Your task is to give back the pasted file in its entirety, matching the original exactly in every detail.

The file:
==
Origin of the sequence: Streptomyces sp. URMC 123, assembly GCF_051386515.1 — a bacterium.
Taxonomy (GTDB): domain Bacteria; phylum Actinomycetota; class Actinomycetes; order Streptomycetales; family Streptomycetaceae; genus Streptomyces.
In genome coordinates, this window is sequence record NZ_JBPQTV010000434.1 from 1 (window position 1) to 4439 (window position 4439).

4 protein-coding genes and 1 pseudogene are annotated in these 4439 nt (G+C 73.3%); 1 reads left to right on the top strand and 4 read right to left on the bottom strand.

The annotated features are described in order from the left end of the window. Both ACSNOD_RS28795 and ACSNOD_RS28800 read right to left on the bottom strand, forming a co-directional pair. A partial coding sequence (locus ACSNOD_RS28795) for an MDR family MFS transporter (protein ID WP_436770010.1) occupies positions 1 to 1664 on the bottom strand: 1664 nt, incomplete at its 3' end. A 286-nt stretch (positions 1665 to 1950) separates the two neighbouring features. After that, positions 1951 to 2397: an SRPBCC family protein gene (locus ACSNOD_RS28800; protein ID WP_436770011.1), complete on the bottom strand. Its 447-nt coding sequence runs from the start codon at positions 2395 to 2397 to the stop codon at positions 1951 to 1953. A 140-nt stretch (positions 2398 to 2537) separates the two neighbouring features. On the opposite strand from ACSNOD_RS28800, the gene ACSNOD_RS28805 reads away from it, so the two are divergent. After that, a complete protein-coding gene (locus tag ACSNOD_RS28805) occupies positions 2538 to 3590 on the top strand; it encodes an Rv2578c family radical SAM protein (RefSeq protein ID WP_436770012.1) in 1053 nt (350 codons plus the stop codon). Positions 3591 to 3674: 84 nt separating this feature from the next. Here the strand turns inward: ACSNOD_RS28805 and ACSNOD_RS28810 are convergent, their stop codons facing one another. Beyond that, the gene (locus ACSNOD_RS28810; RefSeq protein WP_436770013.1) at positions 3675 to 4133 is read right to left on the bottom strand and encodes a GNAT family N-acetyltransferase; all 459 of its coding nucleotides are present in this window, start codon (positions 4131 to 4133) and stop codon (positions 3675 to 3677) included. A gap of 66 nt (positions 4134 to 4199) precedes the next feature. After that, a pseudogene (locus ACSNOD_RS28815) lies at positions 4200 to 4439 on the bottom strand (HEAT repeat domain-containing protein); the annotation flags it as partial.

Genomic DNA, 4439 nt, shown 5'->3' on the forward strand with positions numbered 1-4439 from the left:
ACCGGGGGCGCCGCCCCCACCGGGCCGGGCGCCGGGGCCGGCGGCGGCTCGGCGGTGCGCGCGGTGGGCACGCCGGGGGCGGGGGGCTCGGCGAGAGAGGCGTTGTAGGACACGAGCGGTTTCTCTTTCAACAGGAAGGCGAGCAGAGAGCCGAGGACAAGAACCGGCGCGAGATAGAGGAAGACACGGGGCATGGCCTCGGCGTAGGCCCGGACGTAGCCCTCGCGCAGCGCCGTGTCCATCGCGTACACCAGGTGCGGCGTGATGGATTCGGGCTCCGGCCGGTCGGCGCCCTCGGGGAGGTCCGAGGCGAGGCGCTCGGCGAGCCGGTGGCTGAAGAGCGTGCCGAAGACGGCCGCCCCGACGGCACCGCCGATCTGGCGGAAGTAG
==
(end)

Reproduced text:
Origin of the sequence: Streptomyces sp. URMC 123, assembly GCF_051386515.1 — a bacterium.
Taxonomy (GTDB): domain Bacteria; phylum Actinomycetota; class Actinomycetes; order Streptomycetales; family Streptomycetaceae; genus Streptomyces.
In genome coordinates, this window is sequence record NZ_JBPQTV010000434.1 from 1 (window position 1) to 4439 (window position 4439).

4 protein-coding genes and 1 pseudogene are annotated in these 4439 nt (G+C 73.3%); 1 reads left to right on the top strand and 4 read right to left on the bottom strand.

The annotated features are described in order from the left end of the window. Both ACSNOD_RS28795 and ACSNOD_RS28800 read right to left on the bottom strand, forming a co-directional pair. A partial coding sequence (locus ACSNOD_RS28795) for an MDR family MFS transporter (protein ID WP_436770010.1) occupies positions 1 to 1664 on the bottom strand: 1664 nt, incomplete at its 3' end. A 286-nt stretch (positions 1665 to 1950) separates the two neighbouring features. After that, positions 1951 to 2397: an SRPBCC family protein gene (locus ACSNOD_RS28800; protein ID WP_436770011.1), complete on the bottom strand. Its 447-nt coding sequence runs from the start codon at positions 2395 to 2397 to the stop codon at positions 1951 to 1953. A 140-nt stretch (positions 2398 to 2537) separates the two neighbouring features. On the opposite strand from ACSNOD_RS28800, the gene ACSNOD_RS28805 reads away from it, so the two are divergent. After that, a complete protein-coding gene (locus tag ACSNOD_RS28805) occupies positions 2538 to 3590 on the top strand; it encodes an Rv2578c family radical SAM protein (RefSeq protein ID WP_436770012.1) in 1053 nt (350 codons plus the stop codon). Positions 3591 to 3674: 84 nt separating this feature from the next. Here the strand turns inward: ACSNOD_RS28805 and ACSNOD_RS28810 are convergent, their stop codons facing one another. Beyond that, the gene (locus ACSNOD_RS28810; RefSeq protein WP_436770013.1) at positions 3675 to 4133 is read right to left on the bottom strand and encodes a GNAT family N-acetyltransferase; all 459 of its coding nucleotides are present in this window, start codon (positions 4131 to 4133) and stop codon (positions 3675 to 3677) included. A gap of 66 nt (positions 4134 to 4199) precedes the next feature. After that, a pseudogene (locus ACSNOD_RS28815) lies at positions 4200 to 4439 on the bottom strand (HEAT repeat domain-containing protein); the annotation flags it as partial.

Genomic DNA, 4439 nt, shown 5'->3' on the forward strand with positions numbered 1-4439 from the left:
ACCGGGGGCGCCGCCCCCACCGGGCCGGGCGCCGGGGCCGGCGGCGGCTCGGCGGTGCGCGCGGTGGGCACGCCGGGGGCGGGGGGCTCGGCGAGAGAGGCGTTGTAGGACACGAGCGGTTTCTCTTTCAACAGGAAGGCGAGCAGAGAGCCGAGGACAAGAACCGGCGCGAGATAGAGGAAGACACGGGGCATGGCCTCGGCGTAGGCCCGGACGTAGCCCTCGCGCAGCGCCGTGTCCATCGCGTACACCAGGTGCGGCGTGATGGATTCGGGCTCCGGCCGGTCGGCGCCCTCGGGGAGGTCCGAGGCGAGGCGCTCGGCGAGCCGGTGGCTGAAGAGCGTGCCGAAGACGGCCGCCCCGACGGCACCGCCGATCTGGCGGAAGTAG